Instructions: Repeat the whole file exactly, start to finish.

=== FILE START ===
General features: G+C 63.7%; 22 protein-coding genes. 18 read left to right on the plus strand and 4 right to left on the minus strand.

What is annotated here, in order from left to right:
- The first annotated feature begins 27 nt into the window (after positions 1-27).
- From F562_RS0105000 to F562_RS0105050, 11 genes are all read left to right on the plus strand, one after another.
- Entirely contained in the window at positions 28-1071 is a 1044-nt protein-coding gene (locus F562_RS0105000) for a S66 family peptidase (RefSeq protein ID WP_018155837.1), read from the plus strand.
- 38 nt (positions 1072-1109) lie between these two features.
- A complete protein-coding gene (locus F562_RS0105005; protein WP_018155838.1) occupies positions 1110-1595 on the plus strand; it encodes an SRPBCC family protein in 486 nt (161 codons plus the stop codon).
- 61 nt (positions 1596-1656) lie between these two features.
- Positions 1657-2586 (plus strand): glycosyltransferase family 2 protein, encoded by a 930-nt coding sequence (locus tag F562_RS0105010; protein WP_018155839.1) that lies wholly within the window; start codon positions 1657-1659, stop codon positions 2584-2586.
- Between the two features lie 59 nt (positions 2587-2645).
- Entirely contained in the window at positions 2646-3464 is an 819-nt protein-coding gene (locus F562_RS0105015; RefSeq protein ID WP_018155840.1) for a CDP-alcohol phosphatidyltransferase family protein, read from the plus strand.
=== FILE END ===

General features: G+C 63.7%; 22 protein-coding genes. 18 read left to right on the plus strand and 4 right to left on the minus strand.

What is annotated here, in order from left to right:
- The first annotated feature begins 27 nt into the window (after positions 1-27).
- From F562_RS0105000 to F562_RS0105050, 11 genes are all read left to right on the plus strand, one after another.
- Entirely contained in the window at positions 28-1071 is a 1044-nt protein-coding gene (locus F562_RS0105000) for a S66 family peptidase (RefSeq protein ID WP_018155837.1), read from the plus strand.
- 38 nt (positions 1072-1109) lie between these two features.
- A complete protein-coding gene (locus F562_RS0105005; protein WP_018155838.1) occupies positions 1110-1595 on the plus strand; it encodes an SRPBCC family protein in 486 nt (161 codons plus the stop codon).
- 61 nt (positions 1596-1656) lie between these two features.
- Positions 1657-2586 (plus strand): glycosyltransferase family 2 protein, encoded by a 930-nt coding sequence (locus tag F562_RS0105010; protein WP_018155839.1) that lies wholly within the window; start codon positions 1657-1659, stop codon positions 2584-2586.
- Between the two features lie 59 nt (positions 2587-2645).
- Entirely contained in the window at positions 2646-3464 is an 819-nt protein-coding gene (locus F562_RS0105015; RefSeq protein ID WP_018155840.1) for a CDP-alcohol phosphatidyltransferase family protein, read from the plus strand.